**The Disney film of the franchise** A basic shoot 'em up that comes complete with soldiers greasing up and watching each others muscles and also added an annoying kid straight out of Oliver Twist. Cameron took everything Ridley Scott slowly built up and tossed it in the trash can to make a cheap shot Stallone/ Schwarzenegger style action fiasco. People who like this one tend to not be fans of horror movies as they complain about the _dark nature_ of the horror film Alien 3 - LOL - and this is precisely the reason Aliens fails as part of the horror franchise that is Alien. - Charles Dance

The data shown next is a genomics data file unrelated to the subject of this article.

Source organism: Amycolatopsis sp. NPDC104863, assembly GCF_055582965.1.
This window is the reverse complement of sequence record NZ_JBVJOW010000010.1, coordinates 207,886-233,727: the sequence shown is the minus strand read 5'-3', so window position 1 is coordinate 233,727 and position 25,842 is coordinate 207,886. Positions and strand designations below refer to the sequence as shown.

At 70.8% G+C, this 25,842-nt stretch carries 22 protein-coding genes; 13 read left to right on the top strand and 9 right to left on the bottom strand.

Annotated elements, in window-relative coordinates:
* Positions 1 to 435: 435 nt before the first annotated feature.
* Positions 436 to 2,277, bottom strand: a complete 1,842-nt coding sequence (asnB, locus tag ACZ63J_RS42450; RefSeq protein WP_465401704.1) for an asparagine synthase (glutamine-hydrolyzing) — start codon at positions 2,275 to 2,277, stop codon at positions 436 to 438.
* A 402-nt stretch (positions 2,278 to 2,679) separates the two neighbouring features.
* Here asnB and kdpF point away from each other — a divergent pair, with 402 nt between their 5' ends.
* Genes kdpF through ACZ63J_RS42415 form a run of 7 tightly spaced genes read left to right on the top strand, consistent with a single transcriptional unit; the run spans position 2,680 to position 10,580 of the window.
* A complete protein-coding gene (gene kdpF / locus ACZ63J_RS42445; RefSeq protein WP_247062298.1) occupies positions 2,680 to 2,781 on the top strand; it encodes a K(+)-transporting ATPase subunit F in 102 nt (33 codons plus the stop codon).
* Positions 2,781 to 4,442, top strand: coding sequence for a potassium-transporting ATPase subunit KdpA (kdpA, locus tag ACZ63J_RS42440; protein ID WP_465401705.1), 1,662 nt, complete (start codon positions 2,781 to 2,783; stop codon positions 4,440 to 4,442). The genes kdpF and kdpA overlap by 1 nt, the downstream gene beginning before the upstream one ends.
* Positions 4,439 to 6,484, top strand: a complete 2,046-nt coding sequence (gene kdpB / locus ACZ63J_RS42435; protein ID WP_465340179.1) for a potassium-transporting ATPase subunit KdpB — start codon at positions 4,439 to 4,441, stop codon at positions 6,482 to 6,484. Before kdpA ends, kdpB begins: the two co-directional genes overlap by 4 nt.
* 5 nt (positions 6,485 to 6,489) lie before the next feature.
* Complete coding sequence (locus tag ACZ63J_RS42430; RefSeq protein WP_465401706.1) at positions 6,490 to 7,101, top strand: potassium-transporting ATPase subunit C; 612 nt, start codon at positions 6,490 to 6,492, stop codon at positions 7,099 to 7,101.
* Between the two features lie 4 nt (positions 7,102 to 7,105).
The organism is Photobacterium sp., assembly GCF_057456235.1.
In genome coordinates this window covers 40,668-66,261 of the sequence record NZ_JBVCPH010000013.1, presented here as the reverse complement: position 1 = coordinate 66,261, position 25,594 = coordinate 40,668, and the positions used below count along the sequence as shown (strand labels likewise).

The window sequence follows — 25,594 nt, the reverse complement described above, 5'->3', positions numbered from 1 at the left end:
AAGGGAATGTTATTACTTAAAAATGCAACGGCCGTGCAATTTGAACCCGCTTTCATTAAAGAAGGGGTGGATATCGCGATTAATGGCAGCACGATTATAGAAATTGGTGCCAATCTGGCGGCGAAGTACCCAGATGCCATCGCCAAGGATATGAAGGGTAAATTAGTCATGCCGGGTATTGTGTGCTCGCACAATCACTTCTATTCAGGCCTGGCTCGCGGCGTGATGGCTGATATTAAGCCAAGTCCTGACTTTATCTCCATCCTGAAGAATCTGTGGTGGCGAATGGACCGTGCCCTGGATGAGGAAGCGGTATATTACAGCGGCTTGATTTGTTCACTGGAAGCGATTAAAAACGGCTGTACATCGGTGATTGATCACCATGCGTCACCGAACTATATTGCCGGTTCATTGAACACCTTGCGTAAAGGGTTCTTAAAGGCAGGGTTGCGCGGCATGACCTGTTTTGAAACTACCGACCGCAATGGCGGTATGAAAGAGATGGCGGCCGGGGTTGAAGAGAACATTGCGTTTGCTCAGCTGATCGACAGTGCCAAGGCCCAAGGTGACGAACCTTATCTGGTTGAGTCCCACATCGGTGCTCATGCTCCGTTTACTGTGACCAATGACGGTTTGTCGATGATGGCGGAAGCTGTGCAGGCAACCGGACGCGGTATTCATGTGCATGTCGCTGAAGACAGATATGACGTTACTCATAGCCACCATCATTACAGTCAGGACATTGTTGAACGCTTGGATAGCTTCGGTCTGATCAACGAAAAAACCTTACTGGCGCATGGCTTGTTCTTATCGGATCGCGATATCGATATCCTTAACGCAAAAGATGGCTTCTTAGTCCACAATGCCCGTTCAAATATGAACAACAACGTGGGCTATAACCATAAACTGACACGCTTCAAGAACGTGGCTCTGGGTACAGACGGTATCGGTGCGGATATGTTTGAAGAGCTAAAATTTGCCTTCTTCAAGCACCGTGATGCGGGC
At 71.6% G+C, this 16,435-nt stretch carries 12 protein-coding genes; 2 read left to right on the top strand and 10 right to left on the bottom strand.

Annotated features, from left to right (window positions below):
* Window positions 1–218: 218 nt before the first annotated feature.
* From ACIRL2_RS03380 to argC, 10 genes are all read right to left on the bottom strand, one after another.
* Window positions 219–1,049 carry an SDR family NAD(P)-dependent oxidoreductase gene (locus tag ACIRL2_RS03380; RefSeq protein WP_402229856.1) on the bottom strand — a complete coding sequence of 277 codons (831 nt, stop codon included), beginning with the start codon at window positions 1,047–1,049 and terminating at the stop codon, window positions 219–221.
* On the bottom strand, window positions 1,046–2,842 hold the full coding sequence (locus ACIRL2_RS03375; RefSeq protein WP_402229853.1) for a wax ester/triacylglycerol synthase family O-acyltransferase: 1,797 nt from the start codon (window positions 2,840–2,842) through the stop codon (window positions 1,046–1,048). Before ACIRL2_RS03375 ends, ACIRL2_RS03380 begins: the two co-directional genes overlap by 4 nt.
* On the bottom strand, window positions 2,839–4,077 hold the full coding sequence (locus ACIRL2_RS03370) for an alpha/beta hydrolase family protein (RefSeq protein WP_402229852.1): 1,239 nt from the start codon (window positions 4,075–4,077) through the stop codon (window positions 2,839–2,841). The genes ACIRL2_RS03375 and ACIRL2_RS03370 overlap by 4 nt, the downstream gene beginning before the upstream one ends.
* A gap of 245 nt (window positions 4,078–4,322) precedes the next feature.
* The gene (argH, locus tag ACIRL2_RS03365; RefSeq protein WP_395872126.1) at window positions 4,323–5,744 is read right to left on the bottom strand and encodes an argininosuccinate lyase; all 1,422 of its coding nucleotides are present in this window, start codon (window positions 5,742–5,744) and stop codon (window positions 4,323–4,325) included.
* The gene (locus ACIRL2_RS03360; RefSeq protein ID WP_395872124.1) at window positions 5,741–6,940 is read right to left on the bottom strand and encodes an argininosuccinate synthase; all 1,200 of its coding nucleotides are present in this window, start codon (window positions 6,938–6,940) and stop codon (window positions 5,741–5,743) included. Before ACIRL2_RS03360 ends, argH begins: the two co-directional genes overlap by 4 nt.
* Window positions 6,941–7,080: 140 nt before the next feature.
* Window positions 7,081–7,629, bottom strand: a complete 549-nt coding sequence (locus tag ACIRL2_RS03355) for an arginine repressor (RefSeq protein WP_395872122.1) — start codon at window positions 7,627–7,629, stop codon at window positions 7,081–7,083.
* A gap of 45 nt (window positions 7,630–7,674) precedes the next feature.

My mommy always said there were no monsters - no real ones - but there are. Ripley has been found in deep space by a salvage ship and brought back to a space station to be awoken from her 57 year sleep. Here she is mortified to find that the planet on which herself and her now deceased Nostromo crew found the Alien, LV-426, has been colonised by Weyland-Yutani Company. Suffice to say that when The Company representative, Burke, tells her that all contact is lost, she's not in the least bit surprised. Unable to get anyone to believe her about what happened to the Nostromo crew, Ripley is cajoled into going back to LV-426 with a crack team of space marines to seek, destroy or rescue... How do you make a sequel to one of the finest, most loved modern era films ever? This was something that director James Cameron must have pondered on many a dark night once he had agreed to make Aliens. The answer was to rightly not copy the format so brilliantly laid down by Ridley Scott and his team for Alien, but to embrace its mood and enhance it with thrills spills and exhilaration. This was only Cameron's third feature length movie, and here he was working with the crew who had made Scott's movie so special. Also writing as well as directing, this could have gone very wrong indeed, but Cameron rose to the challenge admirably and set up his marker on how his film would succeed. Keep the premise simple and seamlessly connected to Scott's film, and lets have more. Not just one bad ass acid bleeding alien, but an army of them, and their mother too! They mostly come at night - mostly. Where Alien was a splicing of sci-fi wonderment and basic horror terrors, Aliens is a blend of war film staples to compliment both of those earlier picture things. Thus in keeping with Cameron's more is more work in progress skeleton. Another thing that Cameron instinctively called right was to make Aliens about Ripley (Sigorney Weaver simply brilliant), it's her story. Be it a parental thread or a feminist heroine fighting off the phallic hoards, cinema got in Ripley's extension one of its finest and strongest female characters ever (Weaver was nominated for Best Actress but lost out to Marlee Matlin for Children of a Lesser God). Thematically Aliens has been pored over in regards to metaphors about Vietnam, foreign policy and corporate greed at any cost, and rest assured that Aliens isn't merely one big excuse for a shoot them up bonanza. But realistically, and explaining why it was such a huge box office success, it's with the thrills and terror that Aliens most succeeds. The action scenes are slick and at times breath taking, and the tension is often palpable. None more so as we enter the film at the half way point, because here we realise that we have characters to care about. Blood, brains and brawn, all led by a heroine of considerable guile and guts. 10/10